Aja Kong – The Standard Bearer In Women’s Wrestling

Few women have had as much of an impact on women’s wrestling as Aja Kong. She is the standard-bearer for all women’s wrestlers that ‘don’t fit the mold’.

Instead of being a skinny woman with little wrestling skill wearing even less clothing, Kong was and still is the women’s wrestling version of Big Van Vader. She’s a dangerous monster that kicks ass and doesn’t take crap from anyone.

Aja Kong
[Photo / Mandatory / AEW]


Aja Kong – A Difficult Start

Erika Shishido, the woman behind the Aja Kong persona, became so vicious and notorious. This is due to a combination of her upbringing and her creed.

She was born to a Japanese woman and an African-American father, the latter of whom left the family when she was only five years old.

Sadly, this combination of traits made her early life extremely difficult. She was ostracized by her peers at school, not only due to her mixed racial background but also for coming from a broken home, as Japanese culture frowns upon divorce to this very day.

Looking for an escape from the teasing and cruelty of her school life, she beat 2,500 other applicants to be accepted to the All Japan Women’s Pro-Wrestling (AJW) dojo. She became a trainee at their dojo in 1986, at age 16.

This was at a time when it was common for people under 18 to enter pro wrestling in Japan, especially for women. And AJW was the only women’s promotion in Japan at the time, so it isn’t like she had a choice.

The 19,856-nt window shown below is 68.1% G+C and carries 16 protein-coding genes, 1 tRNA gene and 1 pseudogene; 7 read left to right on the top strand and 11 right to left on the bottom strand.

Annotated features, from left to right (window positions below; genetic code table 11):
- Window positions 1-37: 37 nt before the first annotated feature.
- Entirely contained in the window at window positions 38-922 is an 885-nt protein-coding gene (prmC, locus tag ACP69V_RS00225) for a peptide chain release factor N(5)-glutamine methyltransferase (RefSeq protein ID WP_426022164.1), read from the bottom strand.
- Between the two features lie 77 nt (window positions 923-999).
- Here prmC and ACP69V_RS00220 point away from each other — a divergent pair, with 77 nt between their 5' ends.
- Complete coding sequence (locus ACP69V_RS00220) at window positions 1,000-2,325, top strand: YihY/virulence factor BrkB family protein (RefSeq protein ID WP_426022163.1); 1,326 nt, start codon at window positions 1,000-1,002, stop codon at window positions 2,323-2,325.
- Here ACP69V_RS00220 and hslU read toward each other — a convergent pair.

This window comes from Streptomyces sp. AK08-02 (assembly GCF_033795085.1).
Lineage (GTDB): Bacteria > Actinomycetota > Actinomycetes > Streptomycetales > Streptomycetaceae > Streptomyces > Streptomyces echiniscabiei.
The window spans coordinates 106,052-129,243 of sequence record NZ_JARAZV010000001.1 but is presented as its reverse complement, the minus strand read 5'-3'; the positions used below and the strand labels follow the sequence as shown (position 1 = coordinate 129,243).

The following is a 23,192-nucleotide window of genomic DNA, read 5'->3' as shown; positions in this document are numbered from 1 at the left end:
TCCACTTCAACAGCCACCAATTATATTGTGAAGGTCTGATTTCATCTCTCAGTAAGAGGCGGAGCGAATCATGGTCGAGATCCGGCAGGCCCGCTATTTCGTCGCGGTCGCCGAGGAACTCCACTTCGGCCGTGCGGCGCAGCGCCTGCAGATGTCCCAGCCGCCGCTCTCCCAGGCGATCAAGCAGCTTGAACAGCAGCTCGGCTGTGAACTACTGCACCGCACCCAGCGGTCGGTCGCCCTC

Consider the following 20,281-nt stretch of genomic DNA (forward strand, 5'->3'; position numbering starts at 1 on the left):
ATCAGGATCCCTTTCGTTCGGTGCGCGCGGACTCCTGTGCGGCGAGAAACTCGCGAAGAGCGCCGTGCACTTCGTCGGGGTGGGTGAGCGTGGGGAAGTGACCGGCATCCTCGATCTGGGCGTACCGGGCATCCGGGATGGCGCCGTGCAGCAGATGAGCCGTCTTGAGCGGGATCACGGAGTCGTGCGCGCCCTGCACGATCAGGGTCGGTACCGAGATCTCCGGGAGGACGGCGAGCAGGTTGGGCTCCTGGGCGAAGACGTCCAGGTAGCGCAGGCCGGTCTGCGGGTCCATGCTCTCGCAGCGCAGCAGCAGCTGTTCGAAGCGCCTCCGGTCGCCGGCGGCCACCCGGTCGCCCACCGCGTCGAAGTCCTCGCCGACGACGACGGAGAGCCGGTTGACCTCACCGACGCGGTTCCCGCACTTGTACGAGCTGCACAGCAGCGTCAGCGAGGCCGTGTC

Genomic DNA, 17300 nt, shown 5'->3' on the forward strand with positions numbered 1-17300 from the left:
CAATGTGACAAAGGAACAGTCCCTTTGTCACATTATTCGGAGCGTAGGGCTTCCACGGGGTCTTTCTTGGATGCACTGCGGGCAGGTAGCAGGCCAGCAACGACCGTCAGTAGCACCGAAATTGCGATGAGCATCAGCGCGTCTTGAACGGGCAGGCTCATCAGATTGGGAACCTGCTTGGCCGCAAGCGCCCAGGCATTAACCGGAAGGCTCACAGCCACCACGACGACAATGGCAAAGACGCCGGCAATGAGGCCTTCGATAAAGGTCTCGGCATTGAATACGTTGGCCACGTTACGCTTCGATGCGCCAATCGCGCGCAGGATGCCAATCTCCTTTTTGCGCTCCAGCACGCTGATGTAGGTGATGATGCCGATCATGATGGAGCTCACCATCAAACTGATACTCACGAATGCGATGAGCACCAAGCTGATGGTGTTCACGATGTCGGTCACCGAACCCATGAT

But that didn’t matter because AJW was enjoying major mainstream success in the 1980s, thanks to the widespread popularity of their main duo, the Crush Gals (Chigusa Nagayo and Lioness Asuka).

Making The Best Of Things

By the time Kong was ready to go pro, she approached the promoters of AJW and asked them if she could portray a babyface or sympathetic hero. But they rejected that proposal and insisted that she play the heel, or villain, instead.

This direction was made partly due to her creed and part due to wrestling tradition at the time.

Puroresu in Japan was, and largely still is, monolithic and rather conservative when it comes to presentation and storylines. Japanese wrestlers were and are portrayed as heroes defending their company and country.

Whereas outsiders – especially American ones – have historically been the villains for them to overcome.

This tradition stems from the early matches of Rikidozan, the father of puroresu, who became a Japanese national hero during the post-war era thanks to his heroic, valiant fights against outsiders.

For Kong, she was placed in the role of the villainess because people didn’t believe she could be a credible heroine. So she became the heel. But she wasn’t a devious, underhanded, or mischievous villainess; she was a monster and a terrifying one at that.

Kong was much bigger than the majority of her peers, which allowed her to use her raw power to decimate her opponents.

And once they were almost exhausted, she’d finish them off with the Uraken, a devastating spinning back fist to the face.